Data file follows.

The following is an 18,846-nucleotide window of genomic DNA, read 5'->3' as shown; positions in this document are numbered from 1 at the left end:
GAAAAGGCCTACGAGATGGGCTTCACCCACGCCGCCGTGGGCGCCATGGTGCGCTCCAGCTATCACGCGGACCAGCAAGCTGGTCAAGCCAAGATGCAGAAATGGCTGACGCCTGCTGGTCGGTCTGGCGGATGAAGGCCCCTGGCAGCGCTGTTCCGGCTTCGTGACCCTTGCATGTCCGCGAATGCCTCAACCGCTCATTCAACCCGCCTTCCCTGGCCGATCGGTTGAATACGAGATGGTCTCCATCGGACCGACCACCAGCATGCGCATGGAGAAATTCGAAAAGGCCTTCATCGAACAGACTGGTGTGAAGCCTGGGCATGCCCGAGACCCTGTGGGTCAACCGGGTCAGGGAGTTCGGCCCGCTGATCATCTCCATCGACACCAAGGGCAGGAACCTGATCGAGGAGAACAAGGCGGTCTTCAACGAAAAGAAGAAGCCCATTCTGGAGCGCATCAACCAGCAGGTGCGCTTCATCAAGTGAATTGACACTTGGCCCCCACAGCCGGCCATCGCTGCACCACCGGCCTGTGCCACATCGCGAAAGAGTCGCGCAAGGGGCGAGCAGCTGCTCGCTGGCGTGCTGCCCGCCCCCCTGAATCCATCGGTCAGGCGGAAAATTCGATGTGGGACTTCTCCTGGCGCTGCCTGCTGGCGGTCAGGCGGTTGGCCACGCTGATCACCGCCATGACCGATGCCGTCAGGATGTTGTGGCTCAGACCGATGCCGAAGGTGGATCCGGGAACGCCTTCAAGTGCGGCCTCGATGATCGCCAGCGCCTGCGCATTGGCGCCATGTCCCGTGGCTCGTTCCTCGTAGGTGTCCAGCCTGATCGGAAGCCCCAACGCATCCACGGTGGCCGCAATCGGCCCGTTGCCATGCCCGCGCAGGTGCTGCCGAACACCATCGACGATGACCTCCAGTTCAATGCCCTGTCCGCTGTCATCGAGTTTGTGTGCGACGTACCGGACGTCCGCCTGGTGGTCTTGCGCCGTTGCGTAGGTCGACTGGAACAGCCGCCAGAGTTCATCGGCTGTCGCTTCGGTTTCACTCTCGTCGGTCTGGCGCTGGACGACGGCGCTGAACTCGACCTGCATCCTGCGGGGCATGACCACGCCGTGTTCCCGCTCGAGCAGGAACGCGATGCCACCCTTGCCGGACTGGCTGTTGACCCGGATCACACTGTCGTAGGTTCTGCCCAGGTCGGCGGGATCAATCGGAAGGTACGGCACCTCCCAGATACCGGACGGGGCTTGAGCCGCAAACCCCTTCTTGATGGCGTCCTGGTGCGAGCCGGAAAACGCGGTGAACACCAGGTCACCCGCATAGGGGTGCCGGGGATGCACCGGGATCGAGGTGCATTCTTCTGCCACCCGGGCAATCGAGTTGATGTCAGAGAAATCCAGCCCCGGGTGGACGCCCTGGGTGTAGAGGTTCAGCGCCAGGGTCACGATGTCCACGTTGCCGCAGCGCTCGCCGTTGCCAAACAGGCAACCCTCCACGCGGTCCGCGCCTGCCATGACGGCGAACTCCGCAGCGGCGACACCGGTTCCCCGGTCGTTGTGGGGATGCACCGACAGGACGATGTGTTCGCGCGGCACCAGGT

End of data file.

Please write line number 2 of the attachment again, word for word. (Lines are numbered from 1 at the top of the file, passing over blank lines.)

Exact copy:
GAAAAGGCCTACGAGATGGGCTTCACCCACGCCGCCGTGGGCGCCATGGTGCGCTCCAGCTATCACGCGGACCAGCAAGCTGGTCAAGCCAAGATGCAGAAATGGCTGACGCCTGCTGGTCGGTCTGGCGGATGAAGGCCCCTGGCAGCGCTGTTCCGGCTTCGTGACCCTTGCATGTCCGCGAATGCCTCAACCGCTCATTCAACCCGCCTTCCCTGGCCGATCGGTTGAATACGAGATGGTCTCCATCGGACCGACCACCAGCATGCGCATGGAGAAATTCGAAAAGGCCTTCATCGAACAGACTGGTGTGAAGCCTGGGCATGCCCGAGACCCTGTGGGTCAACCGGGTCAGGGAGTTCGGCCCGCTGATCATCTCCATCGACACCAAGGGCAGGAACCTGATCGAGGAGAACAAGGCGGTCTTCAACGAAAAGAAGAAGCCCATTCTGGAGCGCATCAACCAGCAGGTGCGCTTCATCAAGTGAATTGACACTTGGCCCCCACAGCCGGCCATCGCTGCACCACCGGCCTGTGCCACATCGCGAAAGAGTCGCGCAAGGGGCGAGCAGCTGCTCGCTGGCGTGCTGCCCGCCCCCCTGAATCCATCGGTCAGGCGGAAAATTCGATGTGGGACTTCTCCTGGCGCTGCCTGCTGGCGGTCAGGCGGTTGGCCACGCTGATCACCGCCATGACCGATGCCGTCAGGATGTTGTGGCTCAGACCGATGCCGAAGGTGGATCCGGGAACGCCTTCAAGTGCGGCCTCGATGATCGCCAGCGCCTGCGCATTGGCGCCATGTCCCGTGGCTCGTTCCTCGTAGGTGTCCAGCCTGATCGGAAGCCCCAACGCATCCACGGTGGCCGCAATCGGCCCGTTGCCATGCCCGCGCAGGTGCTGCCGAACACCATCGACGATGACCTCCAGTTCAATGCCCTGTCCGCTGTCATCGAGTTTGTGTGCGACGTACCGGACGTCCGCCTGGTGGTCTTGCGCCGTTGCGTAGGTCGACTGGAACAGCCGCCAGAGTTCATCGGCTGTCGCTTCGGTTTCACTCTCGTCGGTCTGGCGCTGGACGACGGCGCTGAACTCGACCTGCATCCTGCGGGGCATGACCACGCCGTGTTCCCGCTCGAGCAGGAACGCGATGCCACCCTTGCCGGACTGGCTGTTGACCCGGATCACACTGTCGTAGGTTCTGCCCAGGTCGGCGGGATCAATCGGAAGGTACGGCACCTCCCAGATACCGGACGGGGCTTGAGCCGCAAACCCCTTCTTGATGGCGTCCTGGTGCGAGCCGGAAAACGCGGTGAACACCAGGTCACCCGCATAGGGGTGCCGGGGATGCACCGGGATCGAGGTGCATTCTTCTGCCACCCGGGCAATCGAGTTGATGTCAGAGAAATCCAGCCCCGGGTGGACGCCCTGGGTGTAGAGGTTCAGCGCCAGGGTCACGATGTCCACGTTGCCGCAGCGCTCGCCGTTGCCAAACAGGCAACCCTCCACGCGGTCCGCGCCTGCCATGACGGCGAACTCCGCAGCGGCGACACCGGTTCCCCGGTCGTTGTGGGGATGCACCGACAGGACGATGTGTTCGCGCGGCACCAGGT